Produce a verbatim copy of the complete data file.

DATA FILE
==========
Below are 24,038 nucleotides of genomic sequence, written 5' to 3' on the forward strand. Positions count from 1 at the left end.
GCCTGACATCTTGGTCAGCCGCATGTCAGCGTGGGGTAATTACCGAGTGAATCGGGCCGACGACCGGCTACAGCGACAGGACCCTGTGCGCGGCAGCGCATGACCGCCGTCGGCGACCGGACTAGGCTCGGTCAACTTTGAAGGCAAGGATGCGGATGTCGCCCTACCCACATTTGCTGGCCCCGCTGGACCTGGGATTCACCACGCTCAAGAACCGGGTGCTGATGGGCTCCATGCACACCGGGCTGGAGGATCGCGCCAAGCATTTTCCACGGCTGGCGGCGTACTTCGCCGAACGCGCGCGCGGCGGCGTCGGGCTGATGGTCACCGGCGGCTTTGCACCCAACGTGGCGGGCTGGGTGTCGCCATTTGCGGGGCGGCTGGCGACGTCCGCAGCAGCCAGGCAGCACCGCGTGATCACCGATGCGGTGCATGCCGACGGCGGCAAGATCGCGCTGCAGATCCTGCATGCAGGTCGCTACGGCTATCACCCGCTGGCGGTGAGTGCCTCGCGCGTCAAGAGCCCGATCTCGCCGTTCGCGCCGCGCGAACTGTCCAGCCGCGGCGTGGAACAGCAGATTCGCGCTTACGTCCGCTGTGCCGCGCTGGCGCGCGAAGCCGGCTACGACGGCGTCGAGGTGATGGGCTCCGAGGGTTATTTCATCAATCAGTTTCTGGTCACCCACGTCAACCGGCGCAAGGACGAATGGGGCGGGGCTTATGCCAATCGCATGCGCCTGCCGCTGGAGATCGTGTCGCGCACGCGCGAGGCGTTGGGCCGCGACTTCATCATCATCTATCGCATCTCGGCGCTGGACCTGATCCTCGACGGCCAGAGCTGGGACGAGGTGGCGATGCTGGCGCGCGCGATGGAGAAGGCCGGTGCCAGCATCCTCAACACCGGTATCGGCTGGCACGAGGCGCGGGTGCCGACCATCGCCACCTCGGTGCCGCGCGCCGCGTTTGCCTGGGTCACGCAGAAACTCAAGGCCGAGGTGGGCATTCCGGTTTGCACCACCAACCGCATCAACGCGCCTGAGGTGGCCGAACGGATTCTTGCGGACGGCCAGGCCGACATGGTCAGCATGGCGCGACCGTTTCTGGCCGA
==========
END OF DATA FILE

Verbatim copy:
Below are 24,038 nucleotides of genomic sequence, written 5' to 3' on the forward strand. Positions count from 1 at the left end.
GCCTGACATCTTGGTCAGCCGCATGTCAGCGTGGGGTAATTACCGAGTGAATCGGGCCGACGACCGGCTACAGCGACAGGACCCTGTGCGCGGCAGCGCATGACCGCCGTCGGCGACCGGACTAGGCTCGGTCAACTTTGAAGGCAAGGATGCGGATGTCGCCCTACCCACATTTGCTGGCCCCGCTGGACCTGGGATTCACCACGCTCAAGAACCGGGTGCTGATGGGCTCCATGCACACCGGGCTGGAGGATCGCGCCAAGCATTTTCCACGGCTGGCGGCGTACTTCGCCGAACGCGCGCGCGGCGGCGTCGGGCTGATGGTCACCGGCGGCTTTGCACCCAACGTGGCGGGCTGGGTGTCGCCATTTGCGGGGCGGCTGGCGACGTCCGCAGCAGCCAGGCAGCACCGCGTGATCACCGATGCGGTGCATGCCGACGGCGGCAAGATCGCGCTGCAGATCCTGCATGCAGGTCGCTACGGCTATCACCCGCTGGCGGTGAGTGCCTCGCGCGTCAAGAGCCCGATCTCGCCGTTCGCGCCGCGCGAACTGTCCAGCCGCGGCGTGGAACAGCAGATTCGCGCTTACGTCCGCTGTGCCGCGCTGGCGCGCGAAGCCGGCTACGACGGCGTCGAGGTGATGGGCTCCGAGGGTTATTTCATCAATCAGTTTCTGGTCACCCACGTCAACCGGCGCAAGGACGAATGGGGCGGGGCTTATGCCAATCGCATGCGCCTGCCGCTGGAGATCGTGTCGCGCACGCGCGAGGCGTTGGGCCGCGACTTCATCATCATCTATCGCATCTCGGCGCTGGACCTGATCCTCGACGGCCAGAGCTGGGACGAGGTGGCGATGCTGGCGCGCGCGATGGAGAAGGCCGGTGCCAGCATCCTCAACACCGGTATCGGCTGGCACGAGGCGCGGGTGCCGACCATCGCCACCTCGGTGCCGCGCGCCGCGTTTGCCTGGGTCACGCAGAAACTCAAGGCCGAGGTGGGCATTCCGGTTTGCACCACCAACCGCATCAACGCGCCTGAGGTGGCCGAACGGATTCTTGCGGACGGCCAGGCCGACATGGTCAGCATGGCGCGACCGTTTCTGGCCGA